Dietmar Brehm

Twisted Eyes (Verdrehte Augen), Second Version (2002) 16mm, b/w, 13 min

Genre: Experimental

A drama of gazes in which a woman's turned-up eyes express both her sexual superiority and her submission: She shows the contempt she feels for her impotent husband, who is unable to start the car, by twisting her eyes from the passenger seat. And with regard to their pursuers, who later attempt to force their way through both doors of the car where the couple has found refuge, keeping them in view by twisting her eyes is not possible at the moment she looks, the victor gains entry to the vehicle, which he had been confident of from the film's very beginning. His composed expression, full of both speculation and disdain as he languidly chews on a toothpick (which justifies the ironic tone of the subplot dealing with the preparation of meat), meets the woman's cool, passive gaze thanks to the indirectness of the cut alone. At the beginning of the film the woman sits in a rattan chair, the furniture of sexual liberation since Emmanuelle. The two men sit outside, attempting to penetrate the rooms occupied by the woman. Although Twisted Eyes has more of a narrative character than many other films by Dietmar Brehm, it is primarily structural. The close-up of the victorious man (the patient hunter) functions as a leitmotif which comments on a primitive type of sexual politics canonized in pornographic films: Women are at the mercy of two types of desire one powerless and the other overpowering. Brehm ends his film with an image taken from nature, similarly to its beginning with one from the food chain. (Bert Rebhandl) Translation: Steve Wilder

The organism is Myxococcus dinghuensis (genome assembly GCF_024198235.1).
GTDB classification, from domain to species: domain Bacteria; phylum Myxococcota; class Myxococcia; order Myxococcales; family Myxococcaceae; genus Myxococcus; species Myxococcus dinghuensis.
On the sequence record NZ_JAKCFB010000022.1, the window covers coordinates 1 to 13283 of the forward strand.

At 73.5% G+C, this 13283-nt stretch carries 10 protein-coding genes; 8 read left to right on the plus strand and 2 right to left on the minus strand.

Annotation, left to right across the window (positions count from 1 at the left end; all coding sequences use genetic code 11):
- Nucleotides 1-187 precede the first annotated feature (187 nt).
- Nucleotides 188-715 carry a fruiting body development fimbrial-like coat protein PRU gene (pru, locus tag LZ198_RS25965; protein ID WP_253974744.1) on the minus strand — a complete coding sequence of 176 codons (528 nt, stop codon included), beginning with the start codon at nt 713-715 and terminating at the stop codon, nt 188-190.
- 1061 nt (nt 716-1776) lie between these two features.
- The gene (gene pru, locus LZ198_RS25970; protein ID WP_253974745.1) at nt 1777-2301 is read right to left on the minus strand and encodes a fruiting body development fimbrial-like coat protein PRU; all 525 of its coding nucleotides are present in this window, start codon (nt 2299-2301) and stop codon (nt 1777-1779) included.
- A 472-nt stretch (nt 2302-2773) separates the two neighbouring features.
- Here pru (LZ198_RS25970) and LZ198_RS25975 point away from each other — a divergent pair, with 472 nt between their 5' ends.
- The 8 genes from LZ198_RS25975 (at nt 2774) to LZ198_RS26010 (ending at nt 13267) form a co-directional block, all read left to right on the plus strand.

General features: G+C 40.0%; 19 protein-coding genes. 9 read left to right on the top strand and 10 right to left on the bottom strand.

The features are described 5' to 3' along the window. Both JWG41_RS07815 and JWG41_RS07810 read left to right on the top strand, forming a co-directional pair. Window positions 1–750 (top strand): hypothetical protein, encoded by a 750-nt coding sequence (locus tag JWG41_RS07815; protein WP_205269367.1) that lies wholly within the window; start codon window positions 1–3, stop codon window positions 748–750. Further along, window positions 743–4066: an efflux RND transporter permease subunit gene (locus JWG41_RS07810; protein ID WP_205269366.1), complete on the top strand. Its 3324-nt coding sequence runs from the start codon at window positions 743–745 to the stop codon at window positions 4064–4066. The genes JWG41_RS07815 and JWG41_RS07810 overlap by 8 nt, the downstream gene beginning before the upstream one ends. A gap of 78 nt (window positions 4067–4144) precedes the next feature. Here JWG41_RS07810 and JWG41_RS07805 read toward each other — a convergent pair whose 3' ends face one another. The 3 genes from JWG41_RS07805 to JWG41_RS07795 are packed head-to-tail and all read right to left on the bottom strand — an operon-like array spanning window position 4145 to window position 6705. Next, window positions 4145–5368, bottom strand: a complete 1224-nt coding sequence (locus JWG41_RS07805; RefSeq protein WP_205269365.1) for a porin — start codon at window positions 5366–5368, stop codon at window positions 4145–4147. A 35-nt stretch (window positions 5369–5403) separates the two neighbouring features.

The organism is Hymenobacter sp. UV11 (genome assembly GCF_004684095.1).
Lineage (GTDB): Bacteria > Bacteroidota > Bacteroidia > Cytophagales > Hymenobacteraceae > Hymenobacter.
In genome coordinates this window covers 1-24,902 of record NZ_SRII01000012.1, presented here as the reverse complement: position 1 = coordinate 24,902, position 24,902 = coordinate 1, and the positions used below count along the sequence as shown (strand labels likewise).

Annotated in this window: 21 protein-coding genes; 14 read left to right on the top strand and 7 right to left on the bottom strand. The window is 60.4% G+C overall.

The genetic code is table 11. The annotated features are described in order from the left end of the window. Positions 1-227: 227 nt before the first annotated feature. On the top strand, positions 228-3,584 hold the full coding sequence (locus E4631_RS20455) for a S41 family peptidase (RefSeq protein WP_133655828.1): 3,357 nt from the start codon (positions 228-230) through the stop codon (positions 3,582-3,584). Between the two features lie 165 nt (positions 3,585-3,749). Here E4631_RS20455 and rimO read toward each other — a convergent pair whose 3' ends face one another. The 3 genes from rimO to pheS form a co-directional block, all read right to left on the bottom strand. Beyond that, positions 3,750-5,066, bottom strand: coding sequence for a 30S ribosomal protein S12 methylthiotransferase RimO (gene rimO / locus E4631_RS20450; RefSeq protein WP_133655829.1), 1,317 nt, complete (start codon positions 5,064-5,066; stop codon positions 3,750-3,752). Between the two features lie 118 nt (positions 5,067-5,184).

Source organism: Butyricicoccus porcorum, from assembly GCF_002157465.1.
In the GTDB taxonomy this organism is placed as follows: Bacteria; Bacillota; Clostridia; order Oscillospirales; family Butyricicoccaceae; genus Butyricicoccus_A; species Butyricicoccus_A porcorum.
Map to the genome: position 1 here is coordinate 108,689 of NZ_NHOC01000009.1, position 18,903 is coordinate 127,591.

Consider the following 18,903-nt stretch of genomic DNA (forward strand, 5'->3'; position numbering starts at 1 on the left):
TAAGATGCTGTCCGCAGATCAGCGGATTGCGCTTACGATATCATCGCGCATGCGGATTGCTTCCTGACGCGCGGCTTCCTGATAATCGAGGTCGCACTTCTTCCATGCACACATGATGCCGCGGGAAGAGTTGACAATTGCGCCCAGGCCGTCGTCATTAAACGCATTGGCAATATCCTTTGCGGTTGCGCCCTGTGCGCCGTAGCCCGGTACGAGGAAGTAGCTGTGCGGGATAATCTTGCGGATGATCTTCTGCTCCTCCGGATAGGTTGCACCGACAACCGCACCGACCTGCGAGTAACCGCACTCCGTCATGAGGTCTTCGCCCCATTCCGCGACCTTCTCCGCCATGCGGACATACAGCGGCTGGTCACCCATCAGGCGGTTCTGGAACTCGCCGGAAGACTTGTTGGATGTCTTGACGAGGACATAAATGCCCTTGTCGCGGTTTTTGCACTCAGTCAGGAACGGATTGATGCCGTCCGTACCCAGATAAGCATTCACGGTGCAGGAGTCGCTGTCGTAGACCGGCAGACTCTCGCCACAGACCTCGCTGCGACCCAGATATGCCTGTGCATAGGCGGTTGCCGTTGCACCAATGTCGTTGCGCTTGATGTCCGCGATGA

16mm Rental: $65.00

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